Unemployment is soaring and average pay is falling. Millions of Britain’s poorest households could see their incomes cut by £20 a week from April, when a temporary rise in Universal Credit is due to expire.
Yet MPs are in line for a £3,000 a year pay rise. Those who are presiding over failure are now to be rewarded.
The Independent Parliamentary Standards Authority—responsible for overseeing MPs’ pay, pensions and expenses—has recommended they get the rise from April next year. The body said that given the “scale of future economic uncertainty arising from the coronavirus pandemic” it would use the same formula it used to calculate pay rises in the past.
The latest rise would be added to MPs’ £81,932 basic salary—and they often receive wages from second jobs, plus expenses.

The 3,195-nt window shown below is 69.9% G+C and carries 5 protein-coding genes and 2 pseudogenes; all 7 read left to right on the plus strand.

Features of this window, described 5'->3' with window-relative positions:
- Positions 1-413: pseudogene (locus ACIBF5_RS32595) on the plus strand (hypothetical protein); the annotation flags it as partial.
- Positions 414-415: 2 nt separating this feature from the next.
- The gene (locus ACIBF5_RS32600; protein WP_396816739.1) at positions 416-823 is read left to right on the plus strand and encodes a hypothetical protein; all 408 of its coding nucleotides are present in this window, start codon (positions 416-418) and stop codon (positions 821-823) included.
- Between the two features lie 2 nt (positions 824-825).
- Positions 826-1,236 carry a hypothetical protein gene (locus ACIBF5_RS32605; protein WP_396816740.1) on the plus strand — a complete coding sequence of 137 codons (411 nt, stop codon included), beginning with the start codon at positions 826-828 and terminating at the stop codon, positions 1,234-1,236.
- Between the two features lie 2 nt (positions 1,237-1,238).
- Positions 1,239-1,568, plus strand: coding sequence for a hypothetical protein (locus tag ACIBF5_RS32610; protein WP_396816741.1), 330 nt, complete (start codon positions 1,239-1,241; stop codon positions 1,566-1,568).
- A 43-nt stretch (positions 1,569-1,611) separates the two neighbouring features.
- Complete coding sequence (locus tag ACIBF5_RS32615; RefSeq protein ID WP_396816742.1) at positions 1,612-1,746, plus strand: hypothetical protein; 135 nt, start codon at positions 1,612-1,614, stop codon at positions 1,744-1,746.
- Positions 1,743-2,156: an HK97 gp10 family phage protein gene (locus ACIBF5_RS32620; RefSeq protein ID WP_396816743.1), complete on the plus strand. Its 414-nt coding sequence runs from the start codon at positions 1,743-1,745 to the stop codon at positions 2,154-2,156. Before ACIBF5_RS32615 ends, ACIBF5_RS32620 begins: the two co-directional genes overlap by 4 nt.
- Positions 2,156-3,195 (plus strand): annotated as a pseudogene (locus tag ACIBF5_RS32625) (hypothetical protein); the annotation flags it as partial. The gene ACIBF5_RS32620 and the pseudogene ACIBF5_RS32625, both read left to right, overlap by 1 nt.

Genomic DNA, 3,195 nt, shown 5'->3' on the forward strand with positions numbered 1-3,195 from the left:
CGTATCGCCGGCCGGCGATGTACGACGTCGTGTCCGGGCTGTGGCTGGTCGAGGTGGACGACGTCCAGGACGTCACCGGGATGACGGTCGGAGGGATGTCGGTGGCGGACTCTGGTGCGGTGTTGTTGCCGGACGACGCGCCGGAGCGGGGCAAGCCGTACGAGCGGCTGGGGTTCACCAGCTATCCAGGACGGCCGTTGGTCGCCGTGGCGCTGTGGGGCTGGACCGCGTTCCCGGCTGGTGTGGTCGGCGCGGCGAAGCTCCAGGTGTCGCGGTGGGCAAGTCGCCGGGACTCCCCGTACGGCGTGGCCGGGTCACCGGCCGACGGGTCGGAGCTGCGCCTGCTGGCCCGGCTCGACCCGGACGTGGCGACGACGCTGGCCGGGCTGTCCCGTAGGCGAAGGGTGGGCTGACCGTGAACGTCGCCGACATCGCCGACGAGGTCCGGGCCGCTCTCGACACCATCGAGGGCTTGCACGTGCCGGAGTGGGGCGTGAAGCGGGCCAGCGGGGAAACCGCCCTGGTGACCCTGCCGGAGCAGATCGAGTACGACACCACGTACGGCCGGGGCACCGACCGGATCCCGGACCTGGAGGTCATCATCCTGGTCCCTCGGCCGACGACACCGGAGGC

And then there are the bribes and favours.
Once again, it’s one rule for them and another for us.
MPs were happy to line up for photo opportunities for “clap for carers” during the first national lockdown.
But they ignored health workers’ protests and demands for a decent pay rise in July and August.
Content with allowing essential workers pennies for pay, they’re all too happy to stuff their pockets with ever-increasing amounts of cash.
There are two coronavirus pandemics sweeping across Britain—one softened by privilege and power, and the one experienced by the rest of us